Cerro de las Mesas, Teotihuacan, Monte Alban and Yucatan Maya."
    Proceedings of the 39th International Congress of Americanists.


Mr. Winter writes:
>Doug Weller ( wrote:
>: But you haven't done that. Perhaps you haven't seen the posts
>: rebutting your argument. I certainly haven't seen any replies from
>: you to them.
>: Doug Weller  Moderator,  sci.archaeology.moderated
>I have read the post, they have not rebutted my arguments. Both Nancy 
>McNelly and Peter van Rossum, acknowledge their disagreement with the 
>findings of Wiercinski, yet they show that he is a well respected scientist 
>and provide more references to his work. We can all disagree over a matter
>and never really change our views. 

Mr. Winter,

You seem to have missed the full import of the posts which have been 
written so I will make one last attempt to explain them to you.  You 
say you're a seeker of the truth, so I bring you these ten truths:

1. I was the only one (yourself included) who actually made an attempt 
   to ascertain the credentials of Wiercinski.  I found that he has 
   published other material in peer-reviewed physical anthropological 
   journals.  Based on this I concluded that he shouldn't be dismissed 
   out of hand as a crank since at least some of his research has 
   scientific merit. Whether or not he is "well-respected" by his peers 
   I cannot say.

2. At present there is *no* evidence of the use of metal by *any* 
   Preclassic culture in Mesoamerica.  This tends to argue against 
   the idea of significant contacts between Mesoamerican Preclassic 
   cultures and any culture which had developed metallurgy by this time.

3. The burials cited by yourself in Pailles' 1980 publication are *not*
   Olmec burials.  Your assertion that Dr. Diehl lied is incorrect.

4. Many Mesoamerican archaeologists today believe the Olmec style and the 
   Olmec people who lived in the Gulf Coast of Mexico 1500-500 B.C. are 
   *not* equivalent.  Therefore just because "Olmec style" objects are 
   found at a site, it is not conclusive evidence of direct contact with 
   the people living in the Gulf Coast region.  Therefore, it is 
   controversial to conclude that Tlatilco is an Olmec site.  Here it 
   becomes a matter of definition as to what the term Olmec means - see 
   Grove's and Diehl's papers in "Regional Perspectives on the Olmec"
5. As stated by Mr. Baker, Monte Alban is *not* an Olmec site.  Bernal's
   book is excellent but now somewhat dated.  On this matter, further 
   research showed him to be incorrect.  Joyce Marcus and Kent Flannery's
   1996 book "Zapotec Civilization" is an excellent summary of current 
   archaeological knowledge on the Prehispanic Valley of Oaxaca.

6. The term race as applied to humans has *no* genetic/biological basis.
   To better understand this, do yourself a favor and pick up any recent 
   Intro to Anthropology text to read the section on race - its very 

7. Because of point 6, it is *never* possible to use cranial measurements,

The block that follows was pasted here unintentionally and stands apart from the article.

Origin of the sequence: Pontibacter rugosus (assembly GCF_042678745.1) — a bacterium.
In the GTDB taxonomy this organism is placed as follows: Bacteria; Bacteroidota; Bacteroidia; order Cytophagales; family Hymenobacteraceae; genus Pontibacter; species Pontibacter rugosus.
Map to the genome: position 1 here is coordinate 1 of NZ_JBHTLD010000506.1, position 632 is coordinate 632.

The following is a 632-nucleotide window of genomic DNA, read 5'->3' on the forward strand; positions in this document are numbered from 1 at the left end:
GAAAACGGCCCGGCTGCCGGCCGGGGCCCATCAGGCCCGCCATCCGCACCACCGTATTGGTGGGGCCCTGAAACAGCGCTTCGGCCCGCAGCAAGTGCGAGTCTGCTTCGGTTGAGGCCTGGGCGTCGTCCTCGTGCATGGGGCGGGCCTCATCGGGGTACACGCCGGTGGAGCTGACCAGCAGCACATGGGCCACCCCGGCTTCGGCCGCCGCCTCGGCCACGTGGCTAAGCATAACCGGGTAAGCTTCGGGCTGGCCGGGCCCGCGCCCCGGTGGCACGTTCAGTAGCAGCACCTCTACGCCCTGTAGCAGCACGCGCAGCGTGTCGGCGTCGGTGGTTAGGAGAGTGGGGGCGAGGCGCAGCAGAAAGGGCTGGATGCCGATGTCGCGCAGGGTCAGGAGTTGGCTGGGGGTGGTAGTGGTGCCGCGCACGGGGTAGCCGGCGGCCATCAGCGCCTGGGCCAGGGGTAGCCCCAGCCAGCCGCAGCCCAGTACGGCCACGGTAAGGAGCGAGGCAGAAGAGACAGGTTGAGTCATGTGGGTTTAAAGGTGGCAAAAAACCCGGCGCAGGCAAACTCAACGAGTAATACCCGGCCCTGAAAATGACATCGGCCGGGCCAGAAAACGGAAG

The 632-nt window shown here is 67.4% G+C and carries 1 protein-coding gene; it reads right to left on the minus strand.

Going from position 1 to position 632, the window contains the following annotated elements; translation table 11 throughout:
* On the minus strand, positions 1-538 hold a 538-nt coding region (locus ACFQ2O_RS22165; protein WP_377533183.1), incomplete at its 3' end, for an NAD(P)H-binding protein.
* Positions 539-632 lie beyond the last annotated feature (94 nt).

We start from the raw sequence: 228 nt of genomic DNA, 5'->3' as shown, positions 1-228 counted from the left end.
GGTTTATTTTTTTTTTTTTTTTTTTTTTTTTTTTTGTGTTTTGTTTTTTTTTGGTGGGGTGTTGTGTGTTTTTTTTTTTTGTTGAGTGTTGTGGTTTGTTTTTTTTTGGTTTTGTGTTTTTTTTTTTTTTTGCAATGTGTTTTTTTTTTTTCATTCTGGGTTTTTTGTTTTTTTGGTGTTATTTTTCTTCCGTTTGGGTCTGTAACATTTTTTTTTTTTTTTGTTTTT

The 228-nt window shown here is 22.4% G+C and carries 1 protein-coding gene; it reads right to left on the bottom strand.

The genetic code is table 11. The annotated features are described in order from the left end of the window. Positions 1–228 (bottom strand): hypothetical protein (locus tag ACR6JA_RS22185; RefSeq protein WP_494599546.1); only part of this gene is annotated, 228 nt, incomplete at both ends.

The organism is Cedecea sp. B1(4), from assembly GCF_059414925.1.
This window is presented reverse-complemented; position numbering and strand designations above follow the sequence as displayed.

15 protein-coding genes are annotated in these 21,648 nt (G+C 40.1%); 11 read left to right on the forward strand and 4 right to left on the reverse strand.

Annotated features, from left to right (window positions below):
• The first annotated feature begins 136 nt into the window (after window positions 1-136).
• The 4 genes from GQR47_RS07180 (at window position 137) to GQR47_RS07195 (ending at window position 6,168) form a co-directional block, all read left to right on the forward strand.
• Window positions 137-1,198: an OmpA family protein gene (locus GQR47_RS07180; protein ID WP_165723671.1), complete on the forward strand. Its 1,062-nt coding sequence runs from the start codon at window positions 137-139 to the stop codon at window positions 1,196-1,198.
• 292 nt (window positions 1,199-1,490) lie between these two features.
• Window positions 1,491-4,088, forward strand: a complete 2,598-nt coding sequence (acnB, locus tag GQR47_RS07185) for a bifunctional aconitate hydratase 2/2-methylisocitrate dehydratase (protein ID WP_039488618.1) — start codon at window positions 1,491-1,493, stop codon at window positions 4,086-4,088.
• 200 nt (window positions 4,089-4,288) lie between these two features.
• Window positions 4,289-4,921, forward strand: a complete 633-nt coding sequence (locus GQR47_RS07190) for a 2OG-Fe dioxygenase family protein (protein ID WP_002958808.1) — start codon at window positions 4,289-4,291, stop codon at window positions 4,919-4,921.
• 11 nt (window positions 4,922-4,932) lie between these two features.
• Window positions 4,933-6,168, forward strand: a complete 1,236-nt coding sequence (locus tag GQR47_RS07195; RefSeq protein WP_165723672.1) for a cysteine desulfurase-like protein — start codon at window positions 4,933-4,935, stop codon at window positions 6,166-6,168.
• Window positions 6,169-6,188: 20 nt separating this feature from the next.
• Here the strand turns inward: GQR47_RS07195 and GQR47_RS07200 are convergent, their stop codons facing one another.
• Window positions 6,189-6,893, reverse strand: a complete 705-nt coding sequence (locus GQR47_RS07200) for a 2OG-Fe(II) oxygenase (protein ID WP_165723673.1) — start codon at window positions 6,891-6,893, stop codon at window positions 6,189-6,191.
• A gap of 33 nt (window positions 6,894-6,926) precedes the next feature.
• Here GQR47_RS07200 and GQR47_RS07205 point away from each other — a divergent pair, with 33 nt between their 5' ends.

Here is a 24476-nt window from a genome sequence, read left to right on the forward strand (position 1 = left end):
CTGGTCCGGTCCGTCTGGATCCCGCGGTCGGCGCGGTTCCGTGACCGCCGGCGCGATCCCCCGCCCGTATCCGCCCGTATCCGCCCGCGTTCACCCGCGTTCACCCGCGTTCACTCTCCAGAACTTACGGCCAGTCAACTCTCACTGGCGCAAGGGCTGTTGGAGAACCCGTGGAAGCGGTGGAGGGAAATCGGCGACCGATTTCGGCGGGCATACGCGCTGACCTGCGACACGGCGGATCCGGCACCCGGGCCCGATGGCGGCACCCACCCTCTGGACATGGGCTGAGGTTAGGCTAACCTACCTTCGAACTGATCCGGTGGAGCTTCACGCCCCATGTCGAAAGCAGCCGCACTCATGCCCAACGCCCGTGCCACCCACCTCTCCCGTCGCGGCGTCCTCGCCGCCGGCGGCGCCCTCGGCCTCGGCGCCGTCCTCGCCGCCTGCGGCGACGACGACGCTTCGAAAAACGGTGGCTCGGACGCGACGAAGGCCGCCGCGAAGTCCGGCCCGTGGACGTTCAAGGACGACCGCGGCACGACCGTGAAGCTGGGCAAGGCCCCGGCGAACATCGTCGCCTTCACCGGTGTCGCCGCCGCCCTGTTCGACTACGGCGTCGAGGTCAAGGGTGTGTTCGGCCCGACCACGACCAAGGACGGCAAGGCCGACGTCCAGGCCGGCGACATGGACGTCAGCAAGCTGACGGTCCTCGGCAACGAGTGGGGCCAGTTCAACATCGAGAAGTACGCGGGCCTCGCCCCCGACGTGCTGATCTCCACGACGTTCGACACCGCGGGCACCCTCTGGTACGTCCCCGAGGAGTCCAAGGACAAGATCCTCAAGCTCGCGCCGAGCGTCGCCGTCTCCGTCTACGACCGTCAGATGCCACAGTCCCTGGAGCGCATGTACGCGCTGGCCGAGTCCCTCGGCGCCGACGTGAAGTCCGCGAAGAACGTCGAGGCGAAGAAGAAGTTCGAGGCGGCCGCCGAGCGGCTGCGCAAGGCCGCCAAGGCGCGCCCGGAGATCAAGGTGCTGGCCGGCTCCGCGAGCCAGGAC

skeletal measurements, hair samples, blood samples, the "look" of 
   colossal heads, etc., to "prove for certain" that African peoples 
   traveled to the New World.  True scientists use many lines of 
   evidence to decide which of competing arguments is best supported
   by the data - they *never* prove anything for certain.

8. In our posts, Ms. McNelly and I did not "acknowledge" our disagreement 
   with Wiercinski. Based on points 6 & 7, we *demonstrated* that his 
   study is methodologically and theoretically flawed.  This directly 
   rebuts your use of it as evidence supporting your position.

9. The flaws in Wiercinski's research are so profound that it *cannot* 
   be used to support the conclusion that there were skeletons of 
   recent African descent in the burials of Tlatilco, Oaxaca or Cerro 
   de las Mesas.

10. Mesoamerican archaeologists are *not* using their position to 
    "maintain the status quo" or "hide the truth".  The reason virtually 
    all of them reject the idea of significant Old World-New World 
    contacts is because they don't see any evidence for it.

>   All I have tried to due in this matter is present evidence from the 
>finding of scholars relative to skeletons in ancient America. I believe I 
>accomplished this goal and in the process we all had a good discussion. I 
>have learned much from this posting and I hope other readers have had 
>similar results. 

I hope you demonstrate what you've learned by acknowledging the truth 
of the points listed above (or explain why they are wrong).  If you 
wish to continue studying the Olmec, more power to you.  But please 
keep an open mind to the idea that Native American populations 
independently produced complex civilizations by their own efforts - 
just as African peoples produced wonders by theirs.  

If you truly are a truth seeker, you will abandon the statement that 
Wiercinski's research "proves there were Africans in Olmec sites."  
Please pass this info on to any other Afrocentrists you know.

I would also suggest that in the future when you read a secondary 
account of an article which claims to "prove" anything, you go back
to the original source and read it with a critical eye - even if it
supports your position.

>A discussion on the internet is not a war. It is an 
>exchange of information. We will disagree, get over excited, and look 
>silly at times. But we must all remember that knowledge can only advance 
>if we all attempt to be civil in all matters. Take Care.

On this point we are in total agreement. I think that everyone in this 
group has behaved in a very civil manner.  At the very least we've all
learned who Wiercinski is and why his study is flawed.

>C. A. Winters

Best of luck,
Peter van Rossum